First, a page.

Collective efforts to deal with forest fire stressed

          Collective efforts to deal with forest fire stressed

11 March 2009

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Nepal — The forest activists have pointed out that the occurrence of forest fires have been increasing as a consequence of global warming and extended dry spells and the government needs to take immediate steps to check it.

At a multi-stakeholders round table for the ‘Development of a policy and building capabilities in local, national and transboundary forest fire management for Nepal’, they asked the government to take timely measures to protect forest land and conserve biodiversity.

Wildland fire expert Prof. Dr. Johann G Goldammer, coordinator of the UNISDR-Global Wildland Fire Network (GWFN), said that the wildland fires have become a serious problem for Nepal in the changed context.

“Nepal also needs a concrete strategy for bilateral/ multilateral cooperation and at national, regional and global level too” Goldammer who arrived in Nepal to participate at the multi-stakeholder meeting said.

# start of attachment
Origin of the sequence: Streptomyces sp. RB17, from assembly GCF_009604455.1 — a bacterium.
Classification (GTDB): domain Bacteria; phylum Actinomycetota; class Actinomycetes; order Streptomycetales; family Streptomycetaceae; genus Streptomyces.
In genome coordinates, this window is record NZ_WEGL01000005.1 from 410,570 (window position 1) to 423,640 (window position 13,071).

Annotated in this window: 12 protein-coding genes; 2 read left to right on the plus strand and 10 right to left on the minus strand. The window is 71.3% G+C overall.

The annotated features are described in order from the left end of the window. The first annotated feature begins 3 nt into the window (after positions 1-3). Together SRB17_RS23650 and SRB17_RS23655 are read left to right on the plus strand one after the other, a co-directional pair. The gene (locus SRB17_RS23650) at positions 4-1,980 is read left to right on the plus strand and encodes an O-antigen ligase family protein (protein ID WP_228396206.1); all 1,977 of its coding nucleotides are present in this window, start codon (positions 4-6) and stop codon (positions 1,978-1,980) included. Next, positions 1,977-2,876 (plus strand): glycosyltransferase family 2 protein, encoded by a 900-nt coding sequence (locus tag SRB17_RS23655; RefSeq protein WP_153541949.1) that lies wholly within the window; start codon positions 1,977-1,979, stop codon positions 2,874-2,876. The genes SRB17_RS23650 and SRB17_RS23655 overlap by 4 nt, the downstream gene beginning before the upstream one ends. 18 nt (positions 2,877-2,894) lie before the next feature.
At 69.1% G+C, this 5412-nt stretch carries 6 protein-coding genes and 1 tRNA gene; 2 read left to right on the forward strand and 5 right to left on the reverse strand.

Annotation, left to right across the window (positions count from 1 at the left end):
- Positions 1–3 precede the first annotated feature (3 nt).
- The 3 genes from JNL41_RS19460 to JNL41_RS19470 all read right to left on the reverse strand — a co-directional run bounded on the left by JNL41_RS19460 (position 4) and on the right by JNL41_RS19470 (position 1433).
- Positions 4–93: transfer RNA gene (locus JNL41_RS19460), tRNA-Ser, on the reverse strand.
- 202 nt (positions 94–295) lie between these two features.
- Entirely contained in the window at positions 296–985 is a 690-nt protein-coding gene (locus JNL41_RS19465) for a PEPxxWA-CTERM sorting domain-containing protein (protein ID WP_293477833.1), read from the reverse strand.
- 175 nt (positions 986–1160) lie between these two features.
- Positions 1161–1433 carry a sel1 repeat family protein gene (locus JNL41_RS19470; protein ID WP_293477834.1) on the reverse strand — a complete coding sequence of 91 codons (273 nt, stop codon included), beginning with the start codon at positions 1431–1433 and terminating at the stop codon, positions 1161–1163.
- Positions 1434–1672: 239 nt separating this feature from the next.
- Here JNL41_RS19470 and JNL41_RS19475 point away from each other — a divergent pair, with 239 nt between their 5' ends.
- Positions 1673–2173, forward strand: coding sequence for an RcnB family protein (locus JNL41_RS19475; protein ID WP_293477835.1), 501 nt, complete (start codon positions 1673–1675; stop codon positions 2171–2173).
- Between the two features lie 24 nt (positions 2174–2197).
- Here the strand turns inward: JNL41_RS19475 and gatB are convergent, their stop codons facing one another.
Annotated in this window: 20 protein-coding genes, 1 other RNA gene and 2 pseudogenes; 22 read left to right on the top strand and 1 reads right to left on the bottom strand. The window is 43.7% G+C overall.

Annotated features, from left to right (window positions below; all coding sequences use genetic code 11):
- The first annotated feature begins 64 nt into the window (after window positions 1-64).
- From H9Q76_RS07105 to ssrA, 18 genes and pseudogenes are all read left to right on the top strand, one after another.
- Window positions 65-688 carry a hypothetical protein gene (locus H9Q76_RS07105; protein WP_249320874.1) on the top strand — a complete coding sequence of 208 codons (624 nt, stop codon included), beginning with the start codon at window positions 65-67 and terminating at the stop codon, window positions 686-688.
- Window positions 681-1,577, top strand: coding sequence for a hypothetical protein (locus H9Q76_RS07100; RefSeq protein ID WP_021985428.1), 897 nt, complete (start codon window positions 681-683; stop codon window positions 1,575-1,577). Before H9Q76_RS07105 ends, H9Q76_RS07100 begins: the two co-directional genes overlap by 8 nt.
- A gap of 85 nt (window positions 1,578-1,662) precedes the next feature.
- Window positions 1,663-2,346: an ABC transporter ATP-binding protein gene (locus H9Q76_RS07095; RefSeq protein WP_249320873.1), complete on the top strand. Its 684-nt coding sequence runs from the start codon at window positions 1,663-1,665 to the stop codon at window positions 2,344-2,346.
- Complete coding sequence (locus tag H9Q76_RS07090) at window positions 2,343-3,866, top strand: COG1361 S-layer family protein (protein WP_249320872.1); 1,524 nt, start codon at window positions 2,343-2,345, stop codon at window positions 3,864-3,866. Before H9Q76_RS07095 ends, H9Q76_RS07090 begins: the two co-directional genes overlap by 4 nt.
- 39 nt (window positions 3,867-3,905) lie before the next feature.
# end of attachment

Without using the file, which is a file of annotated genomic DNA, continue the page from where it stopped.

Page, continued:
Stating that over 4 million hectares of forestland had been denuded annually due to lack of sufficient manpower at the Ministry and local level, Dr. Uday Raj Sharma, secretary at the Ministry of Forests and Soil Conservation, stated that landslide, flooding and deforestation were rampant.

He said over 90 percent of regeneration capacity was lost after forest fire. Sharma underscored the need for capacity building at various sectors and emphasized the collective efforts to deal with the forest fire in the country.

“Controlled burning is useful tool for habitat management and biodiversity conservation but capacity of park and people needs to be strengthened,” he added.

Similarly, Dr. Annapurana Nand Das, Chief of the Planning and Human Resource Division at the Ministry of Forests and Soil Conservation, said that every year uncontrolled forest fires had invited serious degradation of forest, changes of ecosystem property and deterioration of social and economic condition in some land-use system and natural vegetation types.

“But human and financial resources are the major hurdles for the forest fire management” das added.

Sundar Prasad Sharma, UNISDR-South Asia Wildland Fire Network, emphasized the need to enhance international cooperation and need of outreach programmes and capacity development of the professionals and communities at the local level.

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